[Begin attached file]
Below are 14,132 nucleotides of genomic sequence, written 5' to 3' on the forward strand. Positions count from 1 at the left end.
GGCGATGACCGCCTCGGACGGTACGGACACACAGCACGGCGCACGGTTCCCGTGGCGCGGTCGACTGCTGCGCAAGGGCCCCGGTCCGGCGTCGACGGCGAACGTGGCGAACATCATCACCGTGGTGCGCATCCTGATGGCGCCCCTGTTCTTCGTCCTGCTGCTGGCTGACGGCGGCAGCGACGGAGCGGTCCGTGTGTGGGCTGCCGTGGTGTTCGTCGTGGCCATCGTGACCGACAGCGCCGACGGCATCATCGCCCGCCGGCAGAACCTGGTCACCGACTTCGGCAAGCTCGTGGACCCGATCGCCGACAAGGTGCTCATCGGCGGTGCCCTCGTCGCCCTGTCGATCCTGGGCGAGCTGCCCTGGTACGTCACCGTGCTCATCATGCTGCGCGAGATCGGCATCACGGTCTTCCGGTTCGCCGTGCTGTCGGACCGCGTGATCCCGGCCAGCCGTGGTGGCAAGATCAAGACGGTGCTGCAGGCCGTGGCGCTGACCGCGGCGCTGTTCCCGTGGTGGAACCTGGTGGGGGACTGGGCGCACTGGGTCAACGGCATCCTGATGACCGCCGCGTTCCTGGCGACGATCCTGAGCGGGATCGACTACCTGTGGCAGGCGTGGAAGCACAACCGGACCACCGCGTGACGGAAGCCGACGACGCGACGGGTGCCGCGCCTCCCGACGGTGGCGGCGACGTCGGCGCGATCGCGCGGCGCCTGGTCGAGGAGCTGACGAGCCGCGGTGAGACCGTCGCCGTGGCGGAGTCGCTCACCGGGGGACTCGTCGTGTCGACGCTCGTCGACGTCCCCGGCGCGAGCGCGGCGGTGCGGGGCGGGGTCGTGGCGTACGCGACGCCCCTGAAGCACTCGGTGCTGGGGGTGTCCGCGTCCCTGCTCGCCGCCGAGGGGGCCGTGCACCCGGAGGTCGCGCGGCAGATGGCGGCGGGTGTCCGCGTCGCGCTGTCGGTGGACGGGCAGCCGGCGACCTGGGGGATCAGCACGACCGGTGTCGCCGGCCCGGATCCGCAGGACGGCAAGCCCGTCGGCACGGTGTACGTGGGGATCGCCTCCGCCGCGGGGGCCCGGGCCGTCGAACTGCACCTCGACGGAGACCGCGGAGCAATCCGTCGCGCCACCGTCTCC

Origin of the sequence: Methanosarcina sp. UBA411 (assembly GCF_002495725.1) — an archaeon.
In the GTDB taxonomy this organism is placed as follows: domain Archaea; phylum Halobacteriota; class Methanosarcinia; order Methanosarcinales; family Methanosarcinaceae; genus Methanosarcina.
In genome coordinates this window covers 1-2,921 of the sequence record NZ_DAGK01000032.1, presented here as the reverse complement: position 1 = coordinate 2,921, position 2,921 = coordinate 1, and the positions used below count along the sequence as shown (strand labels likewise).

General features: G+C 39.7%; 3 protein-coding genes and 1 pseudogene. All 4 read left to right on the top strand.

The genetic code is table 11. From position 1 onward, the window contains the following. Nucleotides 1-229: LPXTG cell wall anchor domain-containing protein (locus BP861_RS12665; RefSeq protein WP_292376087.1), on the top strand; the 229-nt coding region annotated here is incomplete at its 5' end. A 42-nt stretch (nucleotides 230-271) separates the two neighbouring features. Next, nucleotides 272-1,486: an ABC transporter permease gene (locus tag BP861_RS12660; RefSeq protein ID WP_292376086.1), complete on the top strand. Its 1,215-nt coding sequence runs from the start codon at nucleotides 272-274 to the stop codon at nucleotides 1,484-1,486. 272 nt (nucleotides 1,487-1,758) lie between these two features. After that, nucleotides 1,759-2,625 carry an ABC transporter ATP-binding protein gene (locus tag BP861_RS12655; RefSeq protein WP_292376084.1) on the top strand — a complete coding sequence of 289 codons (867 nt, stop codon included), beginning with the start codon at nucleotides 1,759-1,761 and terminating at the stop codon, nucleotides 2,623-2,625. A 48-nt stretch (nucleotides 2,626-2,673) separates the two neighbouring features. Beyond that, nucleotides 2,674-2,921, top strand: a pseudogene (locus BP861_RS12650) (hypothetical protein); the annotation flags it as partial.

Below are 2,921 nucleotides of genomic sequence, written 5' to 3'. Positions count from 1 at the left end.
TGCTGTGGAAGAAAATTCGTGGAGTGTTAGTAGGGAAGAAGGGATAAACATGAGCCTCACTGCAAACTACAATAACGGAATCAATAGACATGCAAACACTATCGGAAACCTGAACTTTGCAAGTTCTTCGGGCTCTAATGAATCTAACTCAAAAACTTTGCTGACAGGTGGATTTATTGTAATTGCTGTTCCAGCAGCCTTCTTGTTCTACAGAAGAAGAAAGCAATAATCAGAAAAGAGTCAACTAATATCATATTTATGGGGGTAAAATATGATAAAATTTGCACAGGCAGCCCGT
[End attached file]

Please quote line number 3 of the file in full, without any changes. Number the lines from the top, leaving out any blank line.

Origin of the sequence: Methanosarcina sp. UBA411 (assembly GCF_002495725.1) — an archaeon.